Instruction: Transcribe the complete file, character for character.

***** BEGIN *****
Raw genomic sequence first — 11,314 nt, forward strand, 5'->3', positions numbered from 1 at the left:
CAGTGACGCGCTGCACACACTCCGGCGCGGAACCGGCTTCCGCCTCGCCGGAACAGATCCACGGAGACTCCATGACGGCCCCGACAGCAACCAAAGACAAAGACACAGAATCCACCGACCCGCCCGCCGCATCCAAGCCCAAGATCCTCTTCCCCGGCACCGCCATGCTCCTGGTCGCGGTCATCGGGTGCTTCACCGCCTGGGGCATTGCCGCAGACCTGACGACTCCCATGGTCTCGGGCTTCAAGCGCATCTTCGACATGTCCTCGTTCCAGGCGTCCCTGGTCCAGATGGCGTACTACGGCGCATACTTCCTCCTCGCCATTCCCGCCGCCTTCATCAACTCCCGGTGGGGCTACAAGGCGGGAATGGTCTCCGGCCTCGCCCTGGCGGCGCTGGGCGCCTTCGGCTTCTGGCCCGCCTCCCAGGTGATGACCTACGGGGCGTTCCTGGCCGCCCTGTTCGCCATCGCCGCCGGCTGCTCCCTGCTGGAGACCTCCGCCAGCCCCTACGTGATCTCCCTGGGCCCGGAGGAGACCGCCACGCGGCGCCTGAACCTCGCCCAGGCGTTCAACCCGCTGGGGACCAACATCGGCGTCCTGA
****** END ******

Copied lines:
Raw genomic sequence first — 11,314 nt, forward strand, 5'->3', positions numbered from 1 at the left:
CAGTGACGCGCTGCACACACTCCGGCGCGGAACCGGCTTCCGCCTCGCCGGAACAGATCCACGGAGACTCCATGACGGCCCCGACAGCAACCAAAGACAAAGACACAGAATCCACCGACCCGCCCGCCGCATCCAAGCCCAAGATCCTCTTCCCCGGCACCGCCATGCTCCTGGTCGCGGTCATCGGGTGCTTCACCGCCTGGGGCATTGCCGCAGACCTGACGACTCCCATGGTCTCGGGCTTCAAGCGCATCTTCGACATGTCCTCGTTCCAGGCGTCCCTGGTCCAGATGGCGTACTACGGCGCATACTTCCTCCTCGCCATTCCCGCCGCCTTCATCAACTCCCGGTGGGGCTACAAGGCGGGAATGGTCTCCGGCCTCGCCCTGGCGGCGCTGGGCGCCTTCGGCTTCTGGCCCGCCTCCCAGGTGATGACCTACGGGGCGTTCCTGGCCGCCCTGTTCGCCATCGCCGCCGGCTGCTCCCTGCTGGAGACCTCCGCCAGCCCCTACGTGATCTCCCTGGGCCCGGAGGAGACCGCCACGCGGCGCCTGAACCTCGCCCAGGCGTTCAACCCGCTGGGGACCAACATCGGCGTCCTGA